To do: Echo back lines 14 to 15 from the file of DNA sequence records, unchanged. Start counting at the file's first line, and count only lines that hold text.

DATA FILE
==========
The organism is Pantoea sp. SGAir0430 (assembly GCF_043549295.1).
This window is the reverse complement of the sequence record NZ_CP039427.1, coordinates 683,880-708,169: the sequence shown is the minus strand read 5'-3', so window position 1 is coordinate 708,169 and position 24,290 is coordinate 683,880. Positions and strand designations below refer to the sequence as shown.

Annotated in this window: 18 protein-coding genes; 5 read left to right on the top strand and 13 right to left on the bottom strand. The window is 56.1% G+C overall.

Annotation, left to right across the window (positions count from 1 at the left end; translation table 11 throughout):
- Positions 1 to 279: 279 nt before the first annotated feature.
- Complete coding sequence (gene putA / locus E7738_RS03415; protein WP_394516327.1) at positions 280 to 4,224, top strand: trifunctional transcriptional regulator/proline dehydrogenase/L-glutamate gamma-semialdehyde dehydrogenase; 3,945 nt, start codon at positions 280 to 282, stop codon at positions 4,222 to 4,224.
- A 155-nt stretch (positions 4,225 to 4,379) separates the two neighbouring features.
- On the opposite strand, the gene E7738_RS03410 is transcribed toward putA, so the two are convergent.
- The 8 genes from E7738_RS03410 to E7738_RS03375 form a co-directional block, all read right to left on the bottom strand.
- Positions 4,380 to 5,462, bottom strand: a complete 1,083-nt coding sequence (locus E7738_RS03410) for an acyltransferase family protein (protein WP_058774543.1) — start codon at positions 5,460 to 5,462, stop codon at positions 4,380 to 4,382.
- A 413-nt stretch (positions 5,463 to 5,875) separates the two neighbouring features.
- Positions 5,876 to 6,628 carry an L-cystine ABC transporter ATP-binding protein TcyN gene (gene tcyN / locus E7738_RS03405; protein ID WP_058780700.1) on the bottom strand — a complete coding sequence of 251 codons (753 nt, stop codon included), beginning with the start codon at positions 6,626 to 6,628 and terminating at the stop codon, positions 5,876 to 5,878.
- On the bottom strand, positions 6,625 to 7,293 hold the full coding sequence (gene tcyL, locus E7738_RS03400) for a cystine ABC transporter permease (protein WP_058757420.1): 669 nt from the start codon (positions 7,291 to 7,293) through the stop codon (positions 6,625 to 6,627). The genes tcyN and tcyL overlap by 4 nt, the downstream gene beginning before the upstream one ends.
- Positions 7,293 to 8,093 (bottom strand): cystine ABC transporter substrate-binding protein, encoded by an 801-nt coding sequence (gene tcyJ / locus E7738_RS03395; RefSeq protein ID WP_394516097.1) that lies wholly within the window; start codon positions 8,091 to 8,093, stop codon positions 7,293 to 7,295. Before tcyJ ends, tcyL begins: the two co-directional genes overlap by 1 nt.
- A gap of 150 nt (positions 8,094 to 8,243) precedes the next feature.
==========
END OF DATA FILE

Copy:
- Positions 7,293 to 8,093 (bottom strand): cystine ABC transporter substrate-binding protein, encoded by an 801-nt coding sequence (gene tcyJ / locus E7738_RS03395; RefSeq protein ID WP_394516097.1) that lies wholly within the window; start codon positions 8,091 to 8,093, stop codon positions 7,293 to 7,295. Before tcyJ ends, tcyL begins: the two co-directional genes overlap by 1 nt.
- A gap of 150 nt (positions 8,094 to 8,243) precedes the next feature.